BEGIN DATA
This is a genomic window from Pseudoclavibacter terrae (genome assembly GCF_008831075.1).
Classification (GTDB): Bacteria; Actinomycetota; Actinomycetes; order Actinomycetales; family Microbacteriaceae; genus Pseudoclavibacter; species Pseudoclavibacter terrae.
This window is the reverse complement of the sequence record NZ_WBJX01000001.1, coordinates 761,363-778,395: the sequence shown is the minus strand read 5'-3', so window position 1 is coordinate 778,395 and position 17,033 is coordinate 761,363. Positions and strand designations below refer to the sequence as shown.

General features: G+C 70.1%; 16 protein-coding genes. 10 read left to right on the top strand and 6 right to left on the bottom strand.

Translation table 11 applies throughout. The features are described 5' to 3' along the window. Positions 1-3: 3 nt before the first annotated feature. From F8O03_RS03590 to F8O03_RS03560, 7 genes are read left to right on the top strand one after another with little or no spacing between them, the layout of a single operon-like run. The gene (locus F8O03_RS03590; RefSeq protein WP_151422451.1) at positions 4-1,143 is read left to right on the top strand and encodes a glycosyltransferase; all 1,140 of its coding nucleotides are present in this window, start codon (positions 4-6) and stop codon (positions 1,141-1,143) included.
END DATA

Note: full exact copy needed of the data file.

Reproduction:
This is a genomic window from Pseudoclavibacter terrae (genome assembly GCF_008831075.1).
Classification (GTDB): Bacteria; Actinomycetota; Actinomycetes; order Actinomycetales; family Microbacteriaceae; genus Pseudoclavibacter; species Pseudoclavibacter terrae.
This window is the reverse complement of the sequence record NZ_WBJX01000001.1, coordinates 761,363-778,395: the sequence shown is the minus strand read 5'-3', so window position 1 is coordinate 778,395 and position 17,033 is coordinate 761,363. Positions and strand designations below refer to the sequence as shown.

General features: G+C 70.1%; 16 protein-coding genes. 10 read left to right on the top strand and 6 right to left on the bottom strand.

Translation table 11 applies throughout. The features are described 5' to 3' along the window. Positions 1-3: 3 nt before the first annotated feature. From F8O03_RS03590 to F8O03_RS03560, 7 genes are read left to right on the top strand one after another with little or no spacing between them, the layout of a single operon-like run. The gene (locus F8O03_RS03590; RefSeq protein WP_151422451.1) at positions 4-1,143 is read left to right on the top strand and encodes a glycosyltransferase; all 1,140 of its coding nucleotides are present in this window, start codon (positions 4-6) and stop codon (positions 1,141-1,143) included.